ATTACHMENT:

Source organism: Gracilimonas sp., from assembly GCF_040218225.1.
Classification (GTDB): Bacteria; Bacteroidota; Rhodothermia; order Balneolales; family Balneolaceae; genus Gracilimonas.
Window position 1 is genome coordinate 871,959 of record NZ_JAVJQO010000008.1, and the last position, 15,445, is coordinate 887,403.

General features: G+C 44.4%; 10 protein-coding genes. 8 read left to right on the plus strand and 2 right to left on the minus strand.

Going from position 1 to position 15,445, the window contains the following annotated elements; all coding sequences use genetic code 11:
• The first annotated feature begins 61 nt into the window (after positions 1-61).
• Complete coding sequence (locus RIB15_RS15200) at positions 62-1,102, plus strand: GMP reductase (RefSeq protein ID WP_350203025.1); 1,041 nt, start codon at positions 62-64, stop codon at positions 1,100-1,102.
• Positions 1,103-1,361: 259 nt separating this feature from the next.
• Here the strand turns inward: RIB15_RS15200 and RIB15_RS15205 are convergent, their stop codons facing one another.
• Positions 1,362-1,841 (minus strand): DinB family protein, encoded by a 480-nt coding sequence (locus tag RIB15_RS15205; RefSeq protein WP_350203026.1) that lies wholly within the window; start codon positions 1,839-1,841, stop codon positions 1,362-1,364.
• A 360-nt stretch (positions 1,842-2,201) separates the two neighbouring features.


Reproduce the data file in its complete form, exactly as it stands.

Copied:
Source organism: Gracilimonas sp., from assembly GCF_040218225.1.
Classification (GTDB): Bacteria; Bacteroidota; Rhodothermia; order Balneolales; family Balneolaceae; genus Gracilimonas.
Window position 1 is genome coordinate 871,959 of record NZ_JAVJQO010000008.1, and the last position, 15,445, is coordinate 887,403.

General features: G+C 44.4%; 10 protein-coding genes. 8 read left to right on the plus strand and 2 right to left on the minus strand.

Going from position 1 to position 15,445, the window contains the following annotated elements; all coding sequences use genetic code 11:
• The first annotated feature begins 61 nt into the window (after positions 1-61).
• Complete coding sequence (locus RIB15_RS15200) at positions 62-1,102, plus strand: GMP reductase (RefSeq protein ID WP_350203025.1); 1,041 nt, start codon at positions 62-64, stop codon at positions 1,100-1,102.
• Positions 1,103-1,361: 259 nt separating this feature from the next.
• Here the strand turns inward: RIB15_RS15200 and RIB15_RS15205 are convergent, their stop codons facing one another.
• Positions 1,362-1,841 (minus strand): DinB family protein, encoded by a 480-nt coding sequence (locus tag RIB15_RS15205; RefSeq protein WP_350203026.1) that lies wholly within the window; start codon positions 1,839-1,841, stop codon positions 1,362-1,364.
• A 360-nt stretch (positions 1,842-2,201) separates the two neighbouring features.